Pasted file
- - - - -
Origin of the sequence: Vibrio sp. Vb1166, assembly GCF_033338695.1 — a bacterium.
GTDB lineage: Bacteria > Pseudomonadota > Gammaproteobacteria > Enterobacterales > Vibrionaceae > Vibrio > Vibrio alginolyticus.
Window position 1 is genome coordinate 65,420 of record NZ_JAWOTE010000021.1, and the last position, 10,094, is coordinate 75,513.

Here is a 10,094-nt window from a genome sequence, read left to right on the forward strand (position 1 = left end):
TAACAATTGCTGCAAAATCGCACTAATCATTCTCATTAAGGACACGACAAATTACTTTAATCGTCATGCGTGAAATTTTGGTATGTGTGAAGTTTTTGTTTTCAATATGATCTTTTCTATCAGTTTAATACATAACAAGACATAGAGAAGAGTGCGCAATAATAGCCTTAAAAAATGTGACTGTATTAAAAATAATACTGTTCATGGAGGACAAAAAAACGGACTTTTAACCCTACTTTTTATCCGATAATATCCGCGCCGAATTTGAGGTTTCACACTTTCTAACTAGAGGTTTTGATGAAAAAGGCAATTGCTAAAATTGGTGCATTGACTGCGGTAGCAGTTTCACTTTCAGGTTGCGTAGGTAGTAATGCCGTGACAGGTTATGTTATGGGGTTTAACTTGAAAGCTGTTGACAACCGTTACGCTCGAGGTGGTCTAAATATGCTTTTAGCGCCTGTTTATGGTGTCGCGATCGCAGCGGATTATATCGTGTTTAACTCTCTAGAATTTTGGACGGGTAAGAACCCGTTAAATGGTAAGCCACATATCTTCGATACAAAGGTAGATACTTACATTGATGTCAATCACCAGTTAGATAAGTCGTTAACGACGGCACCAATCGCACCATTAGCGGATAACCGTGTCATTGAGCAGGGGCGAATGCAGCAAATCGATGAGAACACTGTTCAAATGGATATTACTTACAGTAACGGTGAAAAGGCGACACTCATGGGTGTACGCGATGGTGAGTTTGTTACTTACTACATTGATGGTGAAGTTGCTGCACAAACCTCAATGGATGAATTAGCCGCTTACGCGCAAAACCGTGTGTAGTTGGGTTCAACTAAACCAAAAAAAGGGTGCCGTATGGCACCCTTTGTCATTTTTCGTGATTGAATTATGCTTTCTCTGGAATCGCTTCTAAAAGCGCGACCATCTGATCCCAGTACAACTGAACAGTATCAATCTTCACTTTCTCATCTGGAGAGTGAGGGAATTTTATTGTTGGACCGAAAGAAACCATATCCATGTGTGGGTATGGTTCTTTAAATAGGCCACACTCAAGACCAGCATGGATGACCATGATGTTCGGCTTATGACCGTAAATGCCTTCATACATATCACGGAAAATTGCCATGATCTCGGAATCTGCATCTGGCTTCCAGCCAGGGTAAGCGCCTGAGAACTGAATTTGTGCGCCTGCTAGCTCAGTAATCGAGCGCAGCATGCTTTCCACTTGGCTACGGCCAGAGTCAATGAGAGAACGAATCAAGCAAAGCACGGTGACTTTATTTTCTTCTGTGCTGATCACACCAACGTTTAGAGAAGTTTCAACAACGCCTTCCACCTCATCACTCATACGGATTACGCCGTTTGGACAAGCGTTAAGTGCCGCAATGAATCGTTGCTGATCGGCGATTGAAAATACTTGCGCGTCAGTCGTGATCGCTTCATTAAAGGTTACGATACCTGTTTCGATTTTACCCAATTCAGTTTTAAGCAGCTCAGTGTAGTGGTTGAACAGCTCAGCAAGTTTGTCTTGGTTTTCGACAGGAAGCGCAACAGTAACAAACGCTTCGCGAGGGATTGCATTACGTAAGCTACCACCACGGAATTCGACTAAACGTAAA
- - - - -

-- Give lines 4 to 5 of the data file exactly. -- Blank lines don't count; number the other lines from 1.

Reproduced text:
Here is a 10,094-nt window from a genome sequence, read left to right on the forward strand (position 1 = left end):
TAACAATTGCTGCAAAATCGCACTAATCATTCTCATTAAGGACACGACAAATTACTTTAATCGTCATGCGTGAAATTTTGGTATGTGTGAAGTTTTTGTTTTCAATATGATCTTTTCTATCAGTTTAATACATAACAAGACATAGAGAAGAGTGCGCAATAATAGCCTTAAAAAATGTGACTGTATTAAAAATAATACTGTTCATGGAGGACAAAAAAACGGACTTTTAACCCTACTTTTTATCCGATAATATCCGCGCCGAATTTGAGGTTTCACACTTTCTAACTAGAGGTTTTGATGAAAAAGGCAATTGCTAAAATTGGTGCATTGACTGCGGTAGCAGTTTCACTTTCAGGTTGCGTAGGTAGTAATGCCGTGACAGGTTATGTTATGGGGTTTAACTTGAAAGCTGTTGACAACCGTTACGCTCGAGGTGGTCTAAATATGCTTTTAGCGCCTGTTTATGGTGTCGCGATCGCAGCGGATTATATCGTGTTTAACTCTCTAGAATTTTGGACGGGTAAGAACCCGTTAAATGGTAAGCCACATATCTTCGATACAAAGGTAGATACTTACATTGATGTCAATCACCAGTTAGATAAGTCGTTAACGACGGCACCAATCGCACCATTAGCGGATAACCGTGTCATTGAGCAGGGGCGAATGCAGCAAATCGATGAGAACACTGTTCAAATGGATATTACTTACAGTAACGGTGAAAAGGCGACACTCATGGGTGTACGCGATGGTGAGTTTGTTACTTACTACATTGATGGTGAAGTTGCTGCACAAACCTCAATGGATGAATTAGCCGCTTACGCGCAAAACCGTGTGTAGTTGGGTTCAACTAAACCAAAAAAAGGGTGCCGTATGGCACCCTTTGTCATTTTTCGTGATTGAATTATGCTTTCTCTGGAATCGCTTCTAAAAGCGCGACCATCTGATCCCAGTACAACTGAACAGTATCAATCTTCACTTTCTCATCTGGAGAGTGAGGGAATTTTATTGTTGGACCGAAAGAAACCATATCCATGTGTGGGTATGGTTCTTTAAATAGGCCACACTCAAGACCAGCATGGATGACCATGATGTTCGGCTTATGACCGTAAATGCCTTCATACATATCACGGAAAATTGCCATGATCTCGGAATCTGCATCTGGCTTCCAGCCAGGGTAAGCGCCTGAGAACTGAATTTGTGCGCCTGCTAGCTCAGTAATCGAGCGCAGCATGCTTTCCACTTGGCTACGGCCAGAGTCAATGAGAGAACGAATCAAGCAAAGCACGGTGACTTTATTTTCTTCTGTGCTGATCACACCAACGTTTAGAGAAGTTTCAACAACGCCTTCCACCTCATCACTCATACGGATTACGCCGTTTGGACAAGCGTTAAGTGCCGCAATGAATCGTTGCTGATCGGCGATTGAAAATACTTGCGCGTCAGTCGTGATCGCTTCATTAAAGGTTACGATACCTGTTTCGATTTTACCCAATTCAGTTTTAAGCAGCTCAGTGTAGTGGTTGAACAGCTCAGCAAGTTTGTCTTGGTTTTCGACAGGAAGCGCAACAGTAACAAACGCTTCGCGAGGGATTGCATTACGTAAGCTACCACCACGGAATTCGACTAAACGTAAA